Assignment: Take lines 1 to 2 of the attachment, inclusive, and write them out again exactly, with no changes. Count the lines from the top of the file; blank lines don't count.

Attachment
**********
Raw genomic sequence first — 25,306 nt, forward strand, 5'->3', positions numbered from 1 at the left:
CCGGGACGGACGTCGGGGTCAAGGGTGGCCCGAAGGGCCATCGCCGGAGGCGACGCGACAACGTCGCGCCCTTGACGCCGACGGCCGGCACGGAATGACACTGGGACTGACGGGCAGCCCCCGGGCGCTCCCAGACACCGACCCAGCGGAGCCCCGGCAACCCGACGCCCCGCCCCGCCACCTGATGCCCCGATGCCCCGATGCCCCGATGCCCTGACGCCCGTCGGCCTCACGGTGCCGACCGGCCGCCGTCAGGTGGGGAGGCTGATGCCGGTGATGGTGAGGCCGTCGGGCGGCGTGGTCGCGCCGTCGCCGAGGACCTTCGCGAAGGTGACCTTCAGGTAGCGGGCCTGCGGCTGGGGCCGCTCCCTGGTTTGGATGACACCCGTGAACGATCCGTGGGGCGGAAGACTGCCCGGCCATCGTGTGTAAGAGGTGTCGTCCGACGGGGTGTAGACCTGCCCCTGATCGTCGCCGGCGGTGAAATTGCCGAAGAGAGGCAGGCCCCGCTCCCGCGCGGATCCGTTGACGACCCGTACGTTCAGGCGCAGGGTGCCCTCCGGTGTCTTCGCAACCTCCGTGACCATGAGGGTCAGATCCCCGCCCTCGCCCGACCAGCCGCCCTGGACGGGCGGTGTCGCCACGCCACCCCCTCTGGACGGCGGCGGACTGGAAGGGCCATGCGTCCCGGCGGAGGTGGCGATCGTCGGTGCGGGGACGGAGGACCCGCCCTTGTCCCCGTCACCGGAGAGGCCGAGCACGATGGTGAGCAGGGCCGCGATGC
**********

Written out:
Raw genomic sequence first — 25,306 nt, forward strand, 5'->3', positions numbered from 1 at the left:
CCGGGACGGACGTCGGGGTCAAGGGTGGCCCGAAGGGCCATCGCCGGAGGCGACGCGACAACGTCGCGCCCTTGACGCCGACGGCCGGCACGGAATGACACTGGGACTGACGGGCAGCCCCCGGGCGCTCCCAGACACCGACCCAGCGGAGCCCCGGCAACCCGACGCCCCGCCCCGCCACCTGATGCCCCGATGCCCCGATGCCCCGATGCCCTGACGCCCGTCGGCCTCACGGTGCCGACCGGCCGCCGTCAGGTGGGGAGGCTGATGCCGGTGATGGTGAGGCCGTCGGGCGGCGTGGTCGCGCCGTCGCCGAGGACCTTCGCGAAGGTGACCTTCAGGTAGCGGGCCTGCGGCTGGGGCCGCTCCCTGGTTTGGATGACACCCGTGAACGATCCGTGGGGCGGAAGACTGCCCGGCCATCGTGTGTAAGAGGTGTCGTCCGACGGGGTGTAGACCTGCCCCTGATCGTCGCCGGCGGTGAAATTGCCGAAGAGAGGCAGGCCCCGCTCCCGCGCGGATCCGTTGACGACCCGTACGTTCAGGCGCAGGGTGCCCTCCGGTGTCTTCGCAACCTCCGTGACCATGAGGGTCAGATCCCCGCCCTCGCCCGACCAGCCGCCCTGGACGGGCGGTGTCGCCACGCCACCCCCTCTGGACGGCGGCGGACTGGAAGGGCCATGCGTCCCGGCGGAGGTGGCGATCGTCGGTGCGGGGACGGAGGACCCGCCCTTGTCCCCGTCACCGGAGAGGCCGAGCACGATGGTGAGCAGGGCCGCGATGC